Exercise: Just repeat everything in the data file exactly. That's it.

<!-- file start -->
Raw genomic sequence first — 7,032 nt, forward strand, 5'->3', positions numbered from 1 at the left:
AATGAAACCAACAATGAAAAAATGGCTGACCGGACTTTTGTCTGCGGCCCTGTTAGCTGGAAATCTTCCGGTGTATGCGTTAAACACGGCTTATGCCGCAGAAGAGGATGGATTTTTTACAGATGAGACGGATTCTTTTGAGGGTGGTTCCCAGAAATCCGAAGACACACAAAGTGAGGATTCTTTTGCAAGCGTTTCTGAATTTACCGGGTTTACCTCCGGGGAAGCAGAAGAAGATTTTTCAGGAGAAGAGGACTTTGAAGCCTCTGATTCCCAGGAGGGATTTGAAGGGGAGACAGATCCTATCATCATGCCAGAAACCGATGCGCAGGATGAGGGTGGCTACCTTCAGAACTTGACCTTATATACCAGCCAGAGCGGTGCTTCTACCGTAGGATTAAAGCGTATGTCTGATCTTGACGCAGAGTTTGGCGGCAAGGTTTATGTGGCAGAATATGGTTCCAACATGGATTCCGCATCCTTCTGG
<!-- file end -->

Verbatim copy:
Raw genomic sequence first — 7,032 nt, forward strand, 5'->3', positions numbered from 1 at the left:
AATGAAACCAACAATGAAAAAATGGCTGACCGGACTTTTGTCTGCGGCCCTGTTAGCTGGAAATCTTCCGGTGTATGCGTTAAACACGGCTTATGCCGCAGAAGAGGATGGATTTTTTACAGATGAGACGGATTCTTTTGAGGGTGGTTCCCAGAAATCCGAAGACACACAAAGTGAGGATTCTTTTGCAAGCGTTTCTGAATTTACCGGGTTTACCTCCGGGGAAGCAGAAGAAGATTTTTCAGGAGAAGAGGACTTTGAAGCCTCTGATTCCCAGGAGGGATTTGAAGGGGAGACAGATCCTATCATCATGCCAGAAACCGATGCGCAGGATGAGGGTGGCTACCTTCAGAACTTGACCTTATATACCAGCCAGAGCGGTGCTTCTACCGTAGGATTAAAGCGTATGTCTGATCTTGACGCAGAGTTTGGCGGCAAGGTTTATGTGGCAGAATATGGTTCCAACATGGATTCCGCATCCTTCTGG